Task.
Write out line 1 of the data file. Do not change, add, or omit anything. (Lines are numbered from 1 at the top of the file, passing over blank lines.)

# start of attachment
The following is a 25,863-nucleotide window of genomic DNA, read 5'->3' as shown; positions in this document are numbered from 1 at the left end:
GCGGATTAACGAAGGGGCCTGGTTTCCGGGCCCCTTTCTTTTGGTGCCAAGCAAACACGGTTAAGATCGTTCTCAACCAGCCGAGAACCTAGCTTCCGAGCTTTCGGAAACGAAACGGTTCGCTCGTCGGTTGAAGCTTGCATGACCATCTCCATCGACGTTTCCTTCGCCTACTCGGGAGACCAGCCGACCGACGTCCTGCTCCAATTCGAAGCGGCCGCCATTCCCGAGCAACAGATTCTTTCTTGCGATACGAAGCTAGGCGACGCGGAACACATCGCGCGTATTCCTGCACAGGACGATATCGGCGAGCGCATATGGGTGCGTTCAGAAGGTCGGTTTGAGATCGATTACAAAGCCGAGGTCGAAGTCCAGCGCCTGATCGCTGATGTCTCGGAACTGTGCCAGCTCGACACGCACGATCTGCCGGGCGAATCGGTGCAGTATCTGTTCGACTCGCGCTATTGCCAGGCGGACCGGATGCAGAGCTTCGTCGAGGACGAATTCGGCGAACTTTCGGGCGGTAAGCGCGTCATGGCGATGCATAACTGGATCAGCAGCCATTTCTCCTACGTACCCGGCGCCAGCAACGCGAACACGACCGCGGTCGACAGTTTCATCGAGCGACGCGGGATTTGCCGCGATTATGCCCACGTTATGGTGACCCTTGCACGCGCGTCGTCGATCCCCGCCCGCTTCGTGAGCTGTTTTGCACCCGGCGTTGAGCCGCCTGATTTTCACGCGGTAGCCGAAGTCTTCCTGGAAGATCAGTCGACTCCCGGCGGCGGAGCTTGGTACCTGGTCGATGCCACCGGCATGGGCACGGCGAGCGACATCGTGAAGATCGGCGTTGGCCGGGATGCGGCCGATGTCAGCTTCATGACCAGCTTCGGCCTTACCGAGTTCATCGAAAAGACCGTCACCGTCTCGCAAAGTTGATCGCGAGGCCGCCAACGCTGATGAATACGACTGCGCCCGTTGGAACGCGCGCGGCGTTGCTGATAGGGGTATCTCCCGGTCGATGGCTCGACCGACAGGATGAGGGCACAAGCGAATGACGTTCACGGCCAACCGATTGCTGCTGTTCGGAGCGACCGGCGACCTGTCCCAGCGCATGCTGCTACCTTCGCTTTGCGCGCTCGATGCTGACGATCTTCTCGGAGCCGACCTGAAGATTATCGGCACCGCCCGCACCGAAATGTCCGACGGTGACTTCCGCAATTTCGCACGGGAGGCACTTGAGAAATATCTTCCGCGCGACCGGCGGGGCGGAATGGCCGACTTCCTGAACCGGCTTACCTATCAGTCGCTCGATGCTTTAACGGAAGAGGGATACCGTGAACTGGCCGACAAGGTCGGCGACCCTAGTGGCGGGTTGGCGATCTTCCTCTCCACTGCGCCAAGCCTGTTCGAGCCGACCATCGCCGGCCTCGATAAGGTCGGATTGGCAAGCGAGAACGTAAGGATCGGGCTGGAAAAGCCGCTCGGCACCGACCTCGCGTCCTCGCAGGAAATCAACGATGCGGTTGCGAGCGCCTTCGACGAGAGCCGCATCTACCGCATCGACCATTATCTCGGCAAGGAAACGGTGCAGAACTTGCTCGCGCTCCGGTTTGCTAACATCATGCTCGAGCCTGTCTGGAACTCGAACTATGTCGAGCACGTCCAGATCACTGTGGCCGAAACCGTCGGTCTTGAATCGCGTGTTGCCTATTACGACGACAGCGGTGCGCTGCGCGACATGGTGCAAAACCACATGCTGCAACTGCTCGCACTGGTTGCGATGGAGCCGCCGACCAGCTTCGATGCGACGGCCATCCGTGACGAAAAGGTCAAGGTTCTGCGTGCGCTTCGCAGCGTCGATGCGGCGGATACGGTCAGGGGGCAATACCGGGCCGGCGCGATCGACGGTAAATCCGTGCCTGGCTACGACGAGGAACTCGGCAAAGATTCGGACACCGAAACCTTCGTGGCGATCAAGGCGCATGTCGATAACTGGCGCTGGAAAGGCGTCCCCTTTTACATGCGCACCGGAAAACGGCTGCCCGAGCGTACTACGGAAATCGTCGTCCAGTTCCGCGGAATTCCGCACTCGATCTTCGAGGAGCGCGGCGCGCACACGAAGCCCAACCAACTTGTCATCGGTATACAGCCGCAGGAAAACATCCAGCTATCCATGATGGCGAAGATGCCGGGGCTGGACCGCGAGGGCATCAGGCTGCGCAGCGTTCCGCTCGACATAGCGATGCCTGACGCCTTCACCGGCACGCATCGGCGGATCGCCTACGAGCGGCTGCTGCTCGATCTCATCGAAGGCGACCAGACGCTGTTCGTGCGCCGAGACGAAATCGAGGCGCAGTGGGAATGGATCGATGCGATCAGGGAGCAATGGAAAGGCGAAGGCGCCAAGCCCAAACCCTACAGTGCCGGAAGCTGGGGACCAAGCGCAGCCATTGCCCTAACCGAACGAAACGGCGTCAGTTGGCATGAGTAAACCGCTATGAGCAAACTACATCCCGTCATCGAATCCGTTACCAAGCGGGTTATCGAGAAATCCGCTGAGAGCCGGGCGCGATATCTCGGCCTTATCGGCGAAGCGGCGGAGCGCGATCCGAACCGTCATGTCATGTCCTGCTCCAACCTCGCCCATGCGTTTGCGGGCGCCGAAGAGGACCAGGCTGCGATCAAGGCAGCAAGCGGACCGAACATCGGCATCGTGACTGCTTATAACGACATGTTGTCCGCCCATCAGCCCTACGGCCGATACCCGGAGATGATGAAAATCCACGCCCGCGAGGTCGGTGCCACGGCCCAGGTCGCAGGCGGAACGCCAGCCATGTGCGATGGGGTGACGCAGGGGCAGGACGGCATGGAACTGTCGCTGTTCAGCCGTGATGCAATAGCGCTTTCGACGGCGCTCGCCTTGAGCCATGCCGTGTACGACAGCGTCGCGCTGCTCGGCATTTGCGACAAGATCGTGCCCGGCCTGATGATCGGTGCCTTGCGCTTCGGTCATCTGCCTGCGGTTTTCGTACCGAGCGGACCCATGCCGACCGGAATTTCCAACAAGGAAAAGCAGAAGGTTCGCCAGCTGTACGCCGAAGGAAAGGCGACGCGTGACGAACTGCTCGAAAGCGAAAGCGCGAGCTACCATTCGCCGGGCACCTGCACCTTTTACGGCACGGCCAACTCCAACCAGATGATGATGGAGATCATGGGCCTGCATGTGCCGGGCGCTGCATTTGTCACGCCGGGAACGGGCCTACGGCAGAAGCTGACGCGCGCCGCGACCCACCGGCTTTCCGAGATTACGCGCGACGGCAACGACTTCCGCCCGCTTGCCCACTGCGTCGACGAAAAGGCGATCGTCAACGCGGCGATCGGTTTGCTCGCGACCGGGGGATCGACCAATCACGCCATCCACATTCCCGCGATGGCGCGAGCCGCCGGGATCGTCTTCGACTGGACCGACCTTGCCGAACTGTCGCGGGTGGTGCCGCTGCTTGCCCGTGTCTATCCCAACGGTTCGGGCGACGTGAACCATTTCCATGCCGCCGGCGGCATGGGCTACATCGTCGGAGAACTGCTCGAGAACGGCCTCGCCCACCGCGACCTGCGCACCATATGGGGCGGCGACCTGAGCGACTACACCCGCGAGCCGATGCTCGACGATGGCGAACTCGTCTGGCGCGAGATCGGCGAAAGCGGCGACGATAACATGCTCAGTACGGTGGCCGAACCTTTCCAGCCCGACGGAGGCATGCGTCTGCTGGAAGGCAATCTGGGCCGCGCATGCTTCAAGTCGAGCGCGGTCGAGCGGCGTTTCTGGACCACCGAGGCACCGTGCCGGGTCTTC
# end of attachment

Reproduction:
The following is a 25,863-nucleotide window of genomic DNA, read 5'->3' as shown; positions in this document are numbered from 1 at the left end: